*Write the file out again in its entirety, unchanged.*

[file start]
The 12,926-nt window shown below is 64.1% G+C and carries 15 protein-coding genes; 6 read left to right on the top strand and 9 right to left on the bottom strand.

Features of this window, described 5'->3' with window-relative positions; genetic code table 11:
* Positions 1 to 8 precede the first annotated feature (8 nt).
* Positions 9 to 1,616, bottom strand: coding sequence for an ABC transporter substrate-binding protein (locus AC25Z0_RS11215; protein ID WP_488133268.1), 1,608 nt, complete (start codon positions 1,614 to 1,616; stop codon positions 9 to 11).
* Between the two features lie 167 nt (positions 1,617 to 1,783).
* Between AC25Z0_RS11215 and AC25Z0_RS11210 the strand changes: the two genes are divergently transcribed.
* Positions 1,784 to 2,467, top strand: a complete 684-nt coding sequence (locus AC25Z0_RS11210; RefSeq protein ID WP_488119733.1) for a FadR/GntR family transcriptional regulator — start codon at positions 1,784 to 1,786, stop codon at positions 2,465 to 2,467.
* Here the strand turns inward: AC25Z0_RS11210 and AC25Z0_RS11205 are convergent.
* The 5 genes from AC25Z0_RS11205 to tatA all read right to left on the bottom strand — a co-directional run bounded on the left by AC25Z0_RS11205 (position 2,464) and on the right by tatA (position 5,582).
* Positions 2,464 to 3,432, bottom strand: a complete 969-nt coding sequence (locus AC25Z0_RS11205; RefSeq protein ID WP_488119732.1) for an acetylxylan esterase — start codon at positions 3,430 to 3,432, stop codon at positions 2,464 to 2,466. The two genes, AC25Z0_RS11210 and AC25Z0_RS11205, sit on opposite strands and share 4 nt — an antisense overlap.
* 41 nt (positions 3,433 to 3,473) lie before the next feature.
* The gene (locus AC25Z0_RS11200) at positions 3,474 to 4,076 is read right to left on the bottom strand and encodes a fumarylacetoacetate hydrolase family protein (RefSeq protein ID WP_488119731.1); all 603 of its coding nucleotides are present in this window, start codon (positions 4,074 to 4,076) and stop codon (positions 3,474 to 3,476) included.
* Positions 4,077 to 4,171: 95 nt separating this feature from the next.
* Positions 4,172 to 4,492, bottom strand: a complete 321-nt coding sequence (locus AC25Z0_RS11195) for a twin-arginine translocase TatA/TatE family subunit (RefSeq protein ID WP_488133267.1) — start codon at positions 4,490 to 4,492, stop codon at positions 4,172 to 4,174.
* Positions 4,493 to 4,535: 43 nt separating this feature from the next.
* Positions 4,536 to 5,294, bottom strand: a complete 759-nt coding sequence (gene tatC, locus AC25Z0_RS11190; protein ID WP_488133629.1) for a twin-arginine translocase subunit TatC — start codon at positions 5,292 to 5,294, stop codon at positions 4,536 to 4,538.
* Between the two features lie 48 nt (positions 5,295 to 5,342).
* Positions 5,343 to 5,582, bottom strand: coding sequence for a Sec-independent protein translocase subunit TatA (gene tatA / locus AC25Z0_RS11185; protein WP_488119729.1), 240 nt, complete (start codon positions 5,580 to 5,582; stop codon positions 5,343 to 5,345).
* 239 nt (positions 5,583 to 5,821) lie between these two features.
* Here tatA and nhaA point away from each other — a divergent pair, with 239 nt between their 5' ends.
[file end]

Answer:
The 12,926-nt window shown below is 64.1% G+C and carries 15 protein-coding genes; 6 read left to right on the top strand and 9 right to left on the bottom strand.

Features of this window, described 5'->3' with window-relative positions; genetic code table 11:
* Positions 1 to 8 precede the first annotated feature (8 nt).
* Positions 9 to 1,616, bottom strand: coding sequence for an ABC transporter substrate-binding protein (locus AC25Z0_RS11215; protein ID WP_488133268.1), 1,608 nt, complete (start codon positions 1,614 to 1,616; stop codon positions 9 to 11).
* Between the two features lie 167 nt (positions 1,617 to 1,783).
* Between AC25Z0_RS11215 and AC25Z0_RS11210 the strand changes: the two genes are divergently transcribed.
* Positions 1,784 to 2,467, top strand: a complete 684-nt coding sequence (locus AC25Z0_RS11210; RefSeq protein ID WP_488119733.1) for a FadR/GntR family transcriptional regulator — start codon at positions 1,784 to 1,786, stop codon at positions 2,465 to 2,467.
* Here the strand turns inward: AC25Z0_RS11210 and AC25Z0_RS11205 are convergent.
* The 5 genes from AC25Z0_RS11205 to tatA all read right to left on the bottom strand — a co-directional run bounded on the left by AC25Z0_RS11205 (position 2,464) and on the right by tatA (position 5,582).
* Positions 2,464 to 3,432, bottom strand: a complete 969-nt coding sequence (locus AC25Z0_RS11205; RefSeq protein ID WP_488119732.1) for an acetylxylan esterase — start codon at positions 3,430 to 3,432, stop codon at positions 2,464 to 2,466. The two genes, AC25Z0_RS11210 and AC25Z0_RS11205, sit on opposite strands and share 4 nt — an antisense overlap.
* 41 nt (positions 3,433 to 3,473) lie before the next feature.
* The gene (locus AC25Z0_RS11200) at positions 3,474 to 4,076 is read right to left on the bottom strand and encodes a fumarylacetoacetate hydrolase family protein (RefSeq protein ID WP_488119731.1); all 603 of its coding nucleotides are present in this window, start codon (positions 4,074 to 4,076) and stop codon (positions 3,474 to 3,476) included.
* Positions 4,077 to 4,171: 95 nt separating this feature from the next.
* Positions 4,172 to 4,492, bottom strand: a complete 321-nt coding sequence (locus AC25Z0_RS11195) for a twin-arginine translocase TatA/TatE family subunit (RefSeq protein ID WP_488133267.1) — start codon at positions 4,490 to 4,492, stop codon at positions 4,172 to 4,174.
* Positions 4,493 to 4,535: 43 nt separating this feature from the next.
* Positions 4,536 to 5,294, bottom strand: a complete 759-nt coding sequence (gene tatC, locus AC25Z0_RS11190; protein ID WP_488133629.1) for a twin-arginine translocase subunit TatC — start codon at positions 5,292 to 5,294, stop codon at positions 4,536 to 4,538.
* Between the two features lie 48 nt (positions 5,295 to 5,342).
* Positions 5,343 to 5,582, bottom strand: coding sequence for a Sec-independent protein translocase subunit TatA (gene tatA / locus AC25Z0_RS11185; protein WP_488119729.1), 240 nt, complete (start codon positions 5,580 to 5,582; stop codon positions 5,343 to 5,345).
* 239 nt (positions 5,583 to 5,821) lie between these two features.
* Here tatA and nhaA point away from each other — a divergent pair, with 239 nt between their 5' ends.